Kent residents are being warned to be vigilant against fraud attempts following two incidents near Canterbury.
On Monday 31 January 2022, an elderly woman living in a village near the city was contacted by someone claiming to work for her bank.
They told her that her account had been compromised and she must go to her nearest branch and transfer money into another account.
The bank contacted Kent Police after the woman arrived and the transaction was prevented. However, the victim later disclosed that she had transferred money out of her account on a previous occasion.
Also on 31 January, another elderly woman in the area was called by someone claiming to be a police officer from London. She was asked to provide personal details but became suspicious and hung up.
Enquiries into the incidents are ongoing and residents are being urged to be on guard against fraudulent callers. Those with elderly or vulnerable relatives or neighbours are asked to check they are aware of such fraud.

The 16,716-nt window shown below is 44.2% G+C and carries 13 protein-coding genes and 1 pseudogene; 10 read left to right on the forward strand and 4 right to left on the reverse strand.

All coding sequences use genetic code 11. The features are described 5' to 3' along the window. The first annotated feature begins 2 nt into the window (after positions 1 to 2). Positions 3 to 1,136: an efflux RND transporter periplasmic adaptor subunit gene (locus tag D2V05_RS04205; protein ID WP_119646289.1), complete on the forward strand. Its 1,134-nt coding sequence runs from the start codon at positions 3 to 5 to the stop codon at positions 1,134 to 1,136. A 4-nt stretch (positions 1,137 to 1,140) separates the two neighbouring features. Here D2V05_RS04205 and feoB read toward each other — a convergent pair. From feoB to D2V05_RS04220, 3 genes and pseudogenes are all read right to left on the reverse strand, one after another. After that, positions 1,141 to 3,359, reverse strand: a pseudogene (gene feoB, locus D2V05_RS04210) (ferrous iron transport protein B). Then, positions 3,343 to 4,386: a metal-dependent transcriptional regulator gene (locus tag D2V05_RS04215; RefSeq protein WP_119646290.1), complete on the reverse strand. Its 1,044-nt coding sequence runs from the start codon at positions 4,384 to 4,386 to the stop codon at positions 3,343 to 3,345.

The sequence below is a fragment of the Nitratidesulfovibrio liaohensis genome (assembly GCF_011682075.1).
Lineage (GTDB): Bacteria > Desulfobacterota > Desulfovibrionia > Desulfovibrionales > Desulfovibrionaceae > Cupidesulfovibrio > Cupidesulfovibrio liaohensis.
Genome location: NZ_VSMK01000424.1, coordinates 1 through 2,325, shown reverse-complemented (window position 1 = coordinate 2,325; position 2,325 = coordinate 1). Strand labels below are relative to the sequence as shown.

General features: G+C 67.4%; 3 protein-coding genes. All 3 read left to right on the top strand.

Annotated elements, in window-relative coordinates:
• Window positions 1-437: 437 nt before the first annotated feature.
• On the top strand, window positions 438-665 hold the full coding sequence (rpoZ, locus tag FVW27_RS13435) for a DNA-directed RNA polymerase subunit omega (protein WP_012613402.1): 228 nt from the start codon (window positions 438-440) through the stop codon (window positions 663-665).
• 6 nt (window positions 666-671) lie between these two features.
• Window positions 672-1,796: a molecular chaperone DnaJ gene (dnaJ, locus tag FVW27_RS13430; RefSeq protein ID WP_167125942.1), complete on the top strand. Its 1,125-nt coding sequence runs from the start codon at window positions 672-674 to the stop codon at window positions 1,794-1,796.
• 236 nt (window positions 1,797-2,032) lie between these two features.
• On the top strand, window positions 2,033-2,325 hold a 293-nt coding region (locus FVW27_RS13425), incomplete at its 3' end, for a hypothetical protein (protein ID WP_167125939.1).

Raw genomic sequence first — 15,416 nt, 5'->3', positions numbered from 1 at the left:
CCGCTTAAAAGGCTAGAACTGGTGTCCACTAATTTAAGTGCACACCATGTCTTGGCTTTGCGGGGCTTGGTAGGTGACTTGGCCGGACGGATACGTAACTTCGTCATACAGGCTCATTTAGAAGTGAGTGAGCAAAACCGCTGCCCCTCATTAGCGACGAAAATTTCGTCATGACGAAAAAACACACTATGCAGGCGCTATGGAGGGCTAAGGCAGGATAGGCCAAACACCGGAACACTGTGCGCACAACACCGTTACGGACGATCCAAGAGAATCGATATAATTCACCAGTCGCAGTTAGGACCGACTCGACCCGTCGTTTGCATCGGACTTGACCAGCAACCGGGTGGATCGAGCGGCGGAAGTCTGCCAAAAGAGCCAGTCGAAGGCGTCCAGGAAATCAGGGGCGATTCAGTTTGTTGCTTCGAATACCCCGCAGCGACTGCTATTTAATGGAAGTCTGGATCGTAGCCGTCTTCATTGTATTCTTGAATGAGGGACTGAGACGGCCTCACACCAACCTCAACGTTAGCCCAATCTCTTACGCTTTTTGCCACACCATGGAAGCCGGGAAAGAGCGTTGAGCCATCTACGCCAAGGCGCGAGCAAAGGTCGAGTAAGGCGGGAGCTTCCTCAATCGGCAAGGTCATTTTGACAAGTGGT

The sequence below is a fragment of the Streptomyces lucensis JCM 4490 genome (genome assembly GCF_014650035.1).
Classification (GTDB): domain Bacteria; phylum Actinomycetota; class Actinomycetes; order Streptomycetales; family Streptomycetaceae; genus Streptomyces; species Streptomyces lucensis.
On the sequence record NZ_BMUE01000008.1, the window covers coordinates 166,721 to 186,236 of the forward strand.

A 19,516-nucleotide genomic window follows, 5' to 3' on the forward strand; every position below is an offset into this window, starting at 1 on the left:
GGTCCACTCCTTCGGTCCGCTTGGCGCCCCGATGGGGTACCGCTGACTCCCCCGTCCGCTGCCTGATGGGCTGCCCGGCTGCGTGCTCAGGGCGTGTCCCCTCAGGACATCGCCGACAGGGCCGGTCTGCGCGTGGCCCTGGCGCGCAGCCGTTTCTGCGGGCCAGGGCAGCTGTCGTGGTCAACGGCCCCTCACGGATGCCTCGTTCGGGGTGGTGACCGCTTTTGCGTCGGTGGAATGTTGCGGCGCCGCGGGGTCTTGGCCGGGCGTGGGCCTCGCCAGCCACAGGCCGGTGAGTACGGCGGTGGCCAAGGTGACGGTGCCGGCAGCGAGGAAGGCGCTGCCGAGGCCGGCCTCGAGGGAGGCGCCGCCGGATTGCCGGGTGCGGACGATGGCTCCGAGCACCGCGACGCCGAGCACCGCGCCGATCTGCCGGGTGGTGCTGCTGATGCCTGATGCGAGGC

Inspector Guy Thompson, of Canterbury's Community Safety Unit, said: 'I urge anyone contacted by someone claiming to be from their bank, or from the police, not to agree to transfer any money.
'Always get independent or legal advice if an offer or request involves money, or speak to family or friends before committing to anything.
'Don’t be embarrassed about reporting a scam. Because the scammers are cunning there's no shame in being deceived. By reporting it, you'll make it more difficult for them to deceive others.'
In an instance where a suspicious caller is claiming to be a police officer, the public is advised to stop the call and ring 101 to check the alleged officer's identity.
It is recommended to wait five minutes before using your phone after such a call, as there have been cases of fraudsters keeping the line open after a victim has hung up.